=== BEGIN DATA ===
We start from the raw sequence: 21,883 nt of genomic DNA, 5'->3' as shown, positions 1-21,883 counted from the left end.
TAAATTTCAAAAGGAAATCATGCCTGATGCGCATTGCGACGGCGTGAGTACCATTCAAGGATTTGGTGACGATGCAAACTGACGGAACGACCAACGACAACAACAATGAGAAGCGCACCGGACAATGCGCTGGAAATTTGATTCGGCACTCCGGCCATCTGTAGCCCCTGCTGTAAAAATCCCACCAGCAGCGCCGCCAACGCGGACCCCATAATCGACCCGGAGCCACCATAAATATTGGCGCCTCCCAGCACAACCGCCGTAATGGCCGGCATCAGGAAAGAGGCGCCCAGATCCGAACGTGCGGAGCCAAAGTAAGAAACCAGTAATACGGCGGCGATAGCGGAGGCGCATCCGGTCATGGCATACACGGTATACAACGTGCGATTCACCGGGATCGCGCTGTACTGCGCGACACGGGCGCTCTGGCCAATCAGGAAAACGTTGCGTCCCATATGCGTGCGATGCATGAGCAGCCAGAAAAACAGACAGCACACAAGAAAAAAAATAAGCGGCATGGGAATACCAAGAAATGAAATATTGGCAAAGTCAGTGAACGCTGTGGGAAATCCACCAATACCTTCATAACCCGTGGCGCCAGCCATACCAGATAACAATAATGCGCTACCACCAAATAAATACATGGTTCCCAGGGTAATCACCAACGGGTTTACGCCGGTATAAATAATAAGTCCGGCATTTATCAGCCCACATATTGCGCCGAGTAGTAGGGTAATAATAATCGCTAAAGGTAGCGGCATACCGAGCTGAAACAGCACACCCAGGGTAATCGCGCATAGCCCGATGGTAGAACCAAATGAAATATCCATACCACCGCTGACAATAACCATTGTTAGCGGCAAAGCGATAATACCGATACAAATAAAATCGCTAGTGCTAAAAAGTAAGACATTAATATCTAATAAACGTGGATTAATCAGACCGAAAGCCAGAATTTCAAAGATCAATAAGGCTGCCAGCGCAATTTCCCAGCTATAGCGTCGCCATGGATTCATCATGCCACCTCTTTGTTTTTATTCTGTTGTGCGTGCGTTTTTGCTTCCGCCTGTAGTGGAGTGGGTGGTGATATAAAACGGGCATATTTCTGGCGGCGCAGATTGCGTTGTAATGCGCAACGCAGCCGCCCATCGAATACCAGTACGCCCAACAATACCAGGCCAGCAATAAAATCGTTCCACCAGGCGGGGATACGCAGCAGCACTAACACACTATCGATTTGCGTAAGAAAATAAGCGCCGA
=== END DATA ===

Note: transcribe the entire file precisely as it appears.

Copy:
We start from the raw sequence: 21,883 nt of genomic DNA, 5'->3' as shown, positions 1-21,883 counted from the left end.
TAAATTTCAAAAGGAAATCATGCCTGATGCGCATTGCGACGGCGTGAGTACCATTCAAGGATTTGGTGACGATGCAAACTGACGGAACGACCAACGACAACAACAATGAGAAGCGCACCGGACAATGCGCTGGAAATTTGATTCGGCACTCCGGCCATCTGTAGCCCCTGCTGTAAAAATCCCACCAGCAGCGCCGCCAACGCGGACCCCATAATCGACCCGGAGCCACCATAAATATTGGCGCCTCCCAGCACAACCGCCGTAATGGCCGGCATCAGGAAAGAGGCGCCCAGATCCGAACGTGCGGAGCCAAAGTAAGAAACCAGTAATACGGCGGCGATAGCGGAGGCGCATCCGGTCATGGCATACACGGTATACAACGTGCGATTCACCGGGATCGCGCTGTACTGCGCGACACGGGCGCTCTGGCCAATCAGGAAAACGTTGCGTCCCATATGCGTGCGATGCATGAGCAGCCAGAAAAACAGACAGCACACAAGAAAAAAAATAAGCGGCATGGGAATACCAAGAAATGAAATATTGGCAAAGTCAGTGAACGCTGTGGGAAATCCACCAATACCTTCATAACCCGTGGCGCCAGCCATACCAGATAACAATAATGCGCTACCACCAAATAAATACATGGTTCCCAGGGTAATCACCAACGGGTTTACGCCGGTATAAATAATAAGTCCGGCATTTATCAGCCCACATATTGCGCCGAGTAGTAGGGTAATAATAATCGCTAAAGGTAGCGGCATACCGAGCTGAAACAGCACACCCAGGGTAATCGCGCATAGCCCGATGGTAGAACCAAATGAAATATCCATACCACCGCTGACAATAACCATTGTTAGCGGCAAAGCGATAATACCGATACAAATAAAATCGCTAGTGCTAAAAAGTAAGACATTAATATCTAATAAACGTGGATTAATCAGACCGAAAGCCAGAATTTCAAAGATCAATAAGGCTGCCAGCGCAATTTCCCAGCTATAGCGTCGCCATGGATTCATCATGCCACCTCTTTGTTTTTATTCTGTTGTGCGTGCGTTTTTGCTTCCGCCTGTAGTGGAGTGGGTGGTGATATAAAACGGGCATATTTCTGGCGGCGCAGATTGCGTTGTAATGCGCAACGCAGCCGCCCATCGAATACCAGTACGCCCAACAATACCAGGCCAGCAATAAAATCGTTCCACCAGGCGGGGATACGCAGCAGCACTAACACACTATCGATTTGCGTAAGAAAATAAGCGCCGA